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Re: Clueless users are bad for debian (was Let's CENSOR it!)

Well, in case you hadn't noticed, Debian sets up some pretty reasonable default
configurations for the packages.  Now, if you don't like some of these defaults
for not offering something you feel should be there, I'm sure that the package
maintainers would appreciate some help with the configs.  I agree with you that
in many cases, there needs to be a better way to configure the packages, but, as
the saying goes, "If you don't like it, then help fix it, don't just complain."

						Dave Bristel

That wasn't a flame, but I don't complain when a package doesn't set things up
the way I like it to be, I go in and fix it myself.

On Thu, 25 Mar 1999, Andrew Pimlott wrote:

> Date: Thu, 25 Mar 1999 18:27:57 -0500
> From: Andrew Pimlott <andrew@pimlott.ne.mediaone.net>
> To: Pablo Tombstone Averbuj <pablo@gos.nu>, debian-devel@lists.debian.org
> Subject: Re: Clueless users are bad for debian (was Let's CENSOR it!)
> Resent-Date: 25 Mar 1999 23:26:18 -0000
> Resent-From: debian-devel@lists.debian.org
> Resent-cc: recipient list not shown: ;
> Since you clearly put a lot of thought into that message, I'd like to kindly
> suggest that the most productive way to keep Linux from being "dumbed-down"
> is to figure out how to make software that offers the power you're used to
> without being the gosh darn pain-in-the-butt that Unix has always been.
> Most Unix software was designed with minimal attention to usability.  No, I
> don't mean superficial beginner-friendliness; I mean usability even for
> advanced users.  Sure, you're a hell of a lot more productive using Unix
> software than Windows software, but that's not saying much.  How often do
> you curse Unix programs for failing to offer reasonable defaults, or not
> explaining what they're doing, or making you hunt all over to find the cause
> of a simple error?  The signature below is a propos.  (jwz's rants are good
> in general--find his unix-haters posts.)
> Software doesn't have to be this way.  Think about programs that let you do
> what you want without first screaming and cursing at them.  Debian
> developers are right to want something easier.  But that doesn't mean
> they're going to turn Debian into Windows.
> Consider the example you gave in your own message: you like Debian's
> packaging system because it saves you from compiling "less" every month, yet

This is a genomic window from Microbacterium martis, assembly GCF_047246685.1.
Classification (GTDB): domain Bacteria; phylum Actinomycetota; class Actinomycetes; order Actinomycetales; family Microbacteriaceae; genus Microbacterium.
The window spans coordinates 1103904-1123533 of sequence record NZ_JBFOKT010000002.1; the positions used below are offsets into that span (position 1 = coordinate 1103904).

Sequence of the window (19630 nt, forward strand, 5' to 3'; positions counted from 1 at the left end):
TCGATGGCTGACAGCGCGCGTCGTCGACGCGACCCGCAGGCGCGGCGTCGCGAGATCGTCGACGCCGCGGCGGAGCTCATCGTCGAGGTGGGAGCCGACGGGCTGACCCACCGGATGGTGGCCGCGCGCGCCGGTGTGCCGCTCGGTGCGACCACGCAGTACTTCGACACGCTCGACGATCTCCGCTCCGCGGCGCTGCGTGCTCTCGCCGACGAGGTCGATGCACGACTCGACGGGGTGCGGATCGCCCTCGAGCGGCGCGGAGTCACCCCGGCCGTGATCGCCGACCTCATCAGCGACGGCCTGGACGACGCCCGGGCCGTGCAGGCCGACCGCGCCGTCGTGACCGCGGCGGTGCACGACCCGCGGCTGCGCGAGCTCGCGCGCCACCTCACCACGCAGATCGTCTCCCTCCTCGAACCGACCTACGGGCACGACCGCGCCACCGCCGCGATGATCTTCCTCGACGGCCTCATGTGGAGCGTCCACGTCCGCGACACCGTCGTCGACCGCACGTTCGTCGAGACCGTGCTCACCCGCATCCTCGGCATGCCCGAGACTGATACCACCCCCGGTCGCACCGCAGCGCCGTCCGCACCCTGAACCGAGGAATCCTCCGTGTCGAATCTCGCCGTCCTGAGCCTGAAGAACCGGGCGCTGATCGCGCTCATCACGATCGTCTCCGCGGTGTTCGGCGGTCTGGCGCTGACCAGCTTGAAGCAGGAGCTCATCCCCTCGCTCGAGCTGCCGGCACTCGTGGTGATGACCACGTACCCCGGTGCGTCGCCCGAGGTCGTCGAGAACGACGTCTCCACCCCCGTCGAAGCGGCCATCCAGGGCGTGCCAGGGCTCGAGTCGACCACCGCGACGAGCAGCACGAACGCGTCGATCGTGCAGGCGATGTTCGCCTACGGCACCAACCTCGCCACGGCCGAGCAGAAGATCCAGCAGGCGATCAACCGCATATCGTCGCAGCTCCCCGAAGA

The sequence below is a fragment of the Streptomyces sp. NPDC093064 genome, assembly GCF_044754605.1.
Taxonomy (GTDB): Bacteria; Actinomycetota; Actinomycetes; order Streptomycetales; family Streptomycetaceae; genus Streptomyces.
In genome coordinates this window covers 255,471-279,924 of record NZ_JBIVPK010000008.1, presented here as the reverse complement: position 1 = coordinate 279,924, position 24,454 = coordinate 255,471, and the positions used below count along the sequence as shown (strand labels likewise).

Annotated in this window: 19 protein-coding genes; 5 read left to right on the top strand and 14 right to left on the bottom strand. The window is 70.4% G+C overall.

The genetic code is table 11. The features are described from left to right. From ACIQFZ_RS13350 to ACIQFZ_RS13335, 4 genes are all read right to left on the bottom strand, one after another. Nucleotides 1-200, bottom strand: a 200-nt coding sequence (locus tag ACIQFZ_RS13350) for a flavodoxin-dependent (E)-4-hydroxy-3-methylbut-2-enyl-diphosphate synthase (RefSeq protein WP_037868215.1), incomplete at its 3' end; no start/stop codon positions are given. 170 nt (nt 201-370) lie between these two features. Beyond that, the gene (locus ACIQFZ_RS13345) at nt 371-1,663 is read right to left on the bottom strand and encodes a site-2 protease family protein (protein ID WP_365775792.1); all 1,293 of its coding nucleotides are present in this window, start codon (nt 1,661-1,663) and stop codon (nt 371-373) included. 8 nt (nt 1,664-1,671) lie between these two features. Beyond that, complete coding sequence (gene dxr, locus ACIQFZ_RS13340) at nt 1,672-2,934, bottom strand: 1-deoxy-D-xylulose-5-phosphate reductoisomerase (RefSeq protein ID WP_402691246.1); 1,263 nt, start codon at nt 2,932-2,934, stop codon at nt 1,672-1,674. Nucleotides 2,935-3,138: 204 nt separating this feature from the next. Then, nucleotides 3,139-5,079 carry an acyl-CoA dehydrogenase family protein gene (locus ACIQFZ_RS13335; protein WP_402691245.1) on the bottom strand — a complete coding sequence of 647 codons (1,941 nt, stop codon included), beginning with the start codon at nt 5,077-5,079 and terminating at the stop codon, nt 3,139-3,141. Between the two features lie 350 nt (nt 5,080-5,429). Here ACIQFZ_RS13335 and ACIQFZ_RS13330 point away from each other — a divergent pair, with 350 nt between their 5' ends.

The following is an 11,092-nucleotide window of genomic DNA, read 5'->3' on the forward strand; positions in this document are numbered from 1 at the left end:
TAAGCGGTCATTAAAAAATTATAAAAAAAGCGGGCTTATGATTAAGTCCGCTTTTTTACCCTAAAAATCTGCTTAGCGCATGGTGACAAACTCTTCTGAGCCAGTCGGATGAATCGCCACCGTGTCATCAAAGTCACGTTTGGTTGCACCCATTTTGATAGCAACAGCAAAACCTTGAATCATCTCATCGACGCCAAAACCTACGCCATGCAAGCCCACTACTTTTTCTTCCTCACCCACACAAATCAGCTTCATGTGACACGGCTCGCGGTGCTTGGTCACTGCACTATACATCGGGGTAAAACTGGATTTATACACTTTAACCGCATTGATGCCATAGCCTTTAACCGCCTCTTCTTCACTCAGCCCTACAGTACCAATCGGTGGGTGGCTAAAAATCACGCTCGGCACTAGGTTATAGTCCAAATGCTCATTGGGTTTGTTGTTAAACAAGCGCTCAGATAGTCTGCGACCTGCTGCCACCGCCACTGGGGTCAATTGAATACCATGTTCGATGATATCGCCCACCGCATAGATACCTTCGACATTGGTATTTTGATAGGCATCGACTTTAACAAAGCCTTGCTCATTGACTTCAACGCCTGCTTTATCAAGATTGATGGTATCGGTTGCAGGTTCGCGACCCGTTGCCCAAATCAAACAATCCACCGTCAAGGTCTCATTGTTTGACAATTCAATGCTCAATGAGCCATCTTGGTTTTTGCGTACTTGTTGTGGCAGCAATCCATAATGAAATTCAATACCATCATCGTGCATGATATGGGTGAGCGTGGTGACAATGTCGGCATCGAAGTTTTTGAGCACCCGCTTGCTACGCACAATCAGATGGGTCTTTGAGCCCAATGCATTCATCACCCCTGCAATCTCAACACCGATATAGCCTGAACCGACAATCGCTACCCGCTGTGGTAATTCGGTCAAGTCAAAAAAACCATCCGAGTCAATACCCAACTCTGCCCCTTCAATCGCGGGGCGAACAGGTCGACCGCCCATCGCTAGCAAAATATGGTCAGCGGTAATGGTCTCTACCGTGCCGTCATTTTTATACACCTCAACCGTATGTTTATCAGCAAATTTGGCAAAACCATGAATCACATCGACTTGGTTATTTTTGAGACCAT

> allows you to compile a new apache that will still be well integrated into
> the system.  Think of the menu system and the documentation system, things
> that don't get in your way but make using a computer a little less
> miserable.  See?  It's not an either-or proposition.
> If you want help Debian, drop the macho "software has to be hard to be
> powerful" attitude, and figure out how to make more of Debian like the
> package system.  Study the proposed configuration management system.  Help
> bring order to the XFree86 distribution.  Implement a scheme to reduce the
> trade-offs between up-to-date-ness and stability.
> To address your particular concern, the boot-floppies guys _are_ trying to
> make the installation easier.  And from what I've read, they're going to do
> a damn good job.  They'll add features that make the progress less tedious,
> without taking control out of your hands (why should you have to enter your
> PCI hardware when it's all right there in /proc/pci?).
> Real usability isn't about reducing functionality and presenting a pretty
> face to beginners.  Done right, it will make all of our lives easier.  Even,
> eventually, beginners.
> On the technical side, this is my great hope for Debian (overall, promoting
> free software is a more important goal).
> Andrew
> PS.  The Debian guys have pretty good judgement.  Don't lose sleep over them
> dumbing down the distribution.
> -- 
> It's like a love-hate relationship, without the love.
> - Consummate Unix hate Jamie Zawinski, on Linux
> -- 
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